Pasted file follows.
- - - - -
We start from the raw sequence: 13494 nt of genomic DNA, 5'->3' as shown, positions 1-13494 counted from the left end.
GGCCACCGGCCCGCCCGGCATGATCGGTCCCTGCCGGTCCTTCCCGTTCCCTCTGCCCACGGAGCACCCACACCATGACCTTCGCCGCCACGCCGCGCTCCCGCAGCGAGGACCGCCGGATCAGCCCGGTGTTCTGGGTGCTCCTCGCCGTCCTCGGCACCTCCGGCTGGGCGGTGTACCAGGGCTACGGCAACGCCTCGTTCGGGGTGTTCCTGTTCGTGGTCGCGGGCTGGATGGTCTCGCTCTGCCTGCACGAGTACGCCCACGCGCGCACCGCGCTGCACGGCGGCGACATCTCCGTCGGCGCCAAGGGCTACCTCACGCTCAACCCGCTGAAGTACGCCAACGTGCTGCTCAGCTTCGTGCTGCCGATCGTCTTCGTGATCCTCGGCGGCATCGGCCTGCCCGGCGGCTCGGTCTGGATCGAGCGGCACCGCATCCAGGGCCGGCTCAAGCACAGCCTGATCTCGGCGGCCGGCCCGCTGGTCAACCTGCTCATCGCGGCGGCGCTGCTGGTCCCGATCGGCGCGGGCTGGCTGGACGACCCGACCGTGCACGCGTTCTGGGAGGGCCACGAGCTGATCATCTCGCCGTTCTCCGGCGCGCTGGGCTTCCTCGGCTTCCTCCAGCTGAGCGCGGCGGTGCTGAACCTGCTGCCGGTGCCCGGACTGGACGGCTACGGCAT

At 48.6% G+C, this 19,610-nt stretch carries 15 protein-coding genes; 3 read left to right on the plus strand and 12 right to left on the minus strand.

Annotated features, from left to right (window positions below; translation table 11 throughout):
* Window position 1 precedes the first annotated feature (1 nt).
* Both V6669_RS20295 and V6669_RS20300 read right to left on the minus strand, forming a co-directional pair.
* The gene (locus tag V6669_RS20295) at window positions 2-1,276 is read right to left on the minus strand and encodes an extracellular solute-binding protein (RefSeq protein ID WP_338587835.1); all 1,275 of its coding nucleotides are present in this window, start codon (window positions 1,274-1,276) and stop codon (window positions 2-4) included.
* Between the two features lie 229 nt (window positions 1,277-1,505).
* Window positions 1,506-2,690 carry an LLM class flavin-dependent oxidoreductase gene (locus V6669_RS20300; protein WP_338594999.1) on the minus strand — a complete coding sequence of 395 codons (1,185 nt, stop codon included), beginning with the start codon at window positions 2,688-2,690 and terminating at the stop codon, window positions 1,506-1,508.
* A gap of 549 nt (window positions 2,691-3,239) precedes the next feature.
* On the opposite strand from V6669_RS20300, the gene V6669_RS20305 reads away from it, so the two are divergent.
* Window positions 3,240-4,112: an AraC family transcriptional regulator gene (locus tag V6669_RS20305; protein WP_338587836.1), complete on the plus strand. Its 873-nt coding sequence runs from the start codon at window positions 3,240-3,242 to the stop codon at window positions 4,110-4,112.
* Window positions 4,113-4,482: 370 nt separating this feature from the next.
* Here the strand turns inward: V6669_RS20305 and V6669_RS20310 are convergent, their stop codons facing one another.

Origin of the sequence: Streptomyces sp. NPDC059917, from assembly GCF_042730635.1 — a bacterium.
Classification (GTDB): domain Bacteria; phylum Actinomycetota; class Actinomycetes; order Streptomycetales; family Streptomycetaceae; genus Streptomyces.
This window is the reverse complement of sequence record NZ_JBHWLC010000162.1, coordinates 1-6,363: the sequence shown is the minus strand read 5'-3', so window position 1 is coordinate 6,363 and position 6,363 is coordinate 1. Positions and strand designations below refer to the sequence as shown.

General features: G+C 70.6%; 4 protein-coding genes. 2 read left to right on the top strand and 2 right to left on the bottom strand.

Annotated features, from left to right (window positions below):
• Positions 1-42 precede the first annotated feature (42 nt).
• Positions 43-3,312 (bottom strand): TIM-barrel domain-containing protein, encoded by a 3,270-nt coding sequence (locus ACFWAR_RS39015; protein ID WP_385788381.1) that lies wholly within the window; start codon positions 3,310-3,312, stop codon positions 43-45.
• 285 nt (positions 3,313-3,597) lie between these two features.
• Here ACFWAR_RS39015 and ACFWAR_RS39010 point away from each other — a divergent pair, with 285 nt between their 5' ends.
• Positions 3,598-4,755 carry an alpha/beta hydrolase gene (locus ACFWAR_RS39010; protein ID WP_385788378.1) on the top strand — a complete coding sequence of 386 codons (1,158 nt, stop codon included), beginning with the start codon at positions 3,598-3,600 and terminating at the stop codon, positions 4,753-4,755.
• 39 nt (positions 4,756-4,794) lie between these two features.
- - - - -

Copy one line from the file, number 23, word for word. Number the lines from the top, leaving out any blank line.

• Here ACFWAR_RS39015 and ACFWAR_RS39010 point away from each other — a divergent pair, with 285 nt between their 5' ends.